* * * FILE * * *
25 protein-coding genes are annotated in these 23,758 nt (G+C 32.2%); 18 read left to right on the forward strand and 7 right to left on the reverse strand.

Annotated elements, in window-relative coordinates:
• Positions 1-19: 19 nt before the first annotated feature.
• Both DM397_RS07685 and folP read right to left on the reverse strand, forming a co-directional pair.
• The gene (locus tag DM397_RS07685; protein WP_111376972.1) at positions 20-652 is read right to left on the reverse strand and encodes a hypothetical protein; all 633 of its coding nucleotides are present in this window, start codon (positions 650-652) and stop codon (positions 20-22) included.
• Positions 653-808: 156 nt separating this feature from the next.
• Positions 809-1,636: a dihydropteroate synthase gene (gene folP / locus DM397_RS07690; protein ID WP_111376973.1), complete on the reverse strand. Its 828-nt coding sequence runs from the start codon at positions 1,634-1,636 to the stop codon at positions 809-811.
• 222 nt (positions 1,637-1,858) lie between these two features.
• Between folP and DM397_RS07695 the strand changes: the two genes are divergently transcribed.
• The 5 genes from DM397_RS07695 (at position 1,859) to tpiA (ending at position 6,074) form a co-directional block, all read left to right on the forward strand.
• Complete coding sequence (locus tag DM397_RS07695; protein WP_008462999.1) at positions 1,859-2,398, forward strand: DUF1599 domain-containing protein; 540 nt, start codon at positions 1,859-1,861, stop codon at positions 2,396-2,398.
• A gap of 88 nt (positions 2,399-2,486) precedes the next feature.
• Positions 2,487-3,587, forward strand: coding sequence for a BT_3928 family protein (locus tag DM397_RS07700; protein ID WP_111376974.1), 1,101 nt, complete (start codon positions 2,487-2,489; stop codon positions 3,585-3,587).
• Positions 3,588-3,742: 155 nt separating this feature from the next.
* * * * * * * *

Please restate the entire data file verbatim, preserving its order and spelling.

25 protein-coding genes are annotated in these 23,758 nt (G+C 32.2%); 18 read left to right on the forward strand and 7 right to left on the reverse strand.

Annotated elements, in window-relative coordinates:
• Positions 1-19: 19 nt before the first annotated feature.
• Both DM397_RS07685 and folP read right to left on the reverse strand, forming a co-directional pair.
• The gene (locus tag DM397_RS07685; protein WP_111376972.1) at positions 20-652 is read right to left on the reverse strand and encodes a hypothetical protein; all 633 of its coding nucleotides are present in this window, start codon (positions 650-652) and stop codon (positions 20-22) included.
• Positions 653-808: 156 nt separating this feature from the next.
• Positions 809-1,636: a dihydropteroate synthase gene (gene folP / locus DM397_RS07690; protein ID WP_111376973.1), complete on the reverse strand. Its 828-nt coding sequence runs from the start codon at positions 1,634-1,636 to the stop codon at positions 809-811.
• 222 nt (positions 1,637-1,858) lie between these two features.
• Between folP and DM397_RS07695 the strand changes: the two genes are divergently transcribed.
• The 5 genes from DM397_RS07695 (at position 1,859) to tpiA (ending at position 6,074) form a co-directional block, all read left to right on the forward strand.
• Complete coding sequence (locus tag DM397_RS07695; protein WP_008462999.1) at positions 1,859-2,398, forward strand: DUF1599 domain-containing protein; 540 nt, start codon at positions 1,859-1,861, stop codon at positions 2,396-2,398.
• A gap of 88 nt (positions 2,399-2,486) precedes the next feature.
• Positions 2,487-3,587, forward strand: coding sequence for a BT_3928 family protein (locus tag DM397_RS07700; protein ID WP_111376974.1), 1,101 nt, complete (start codon positions 2,487-2,489; stop codon positions 3,585-3,587).
• Positions 3,588-3,742: 155 nt separating this feature from the next.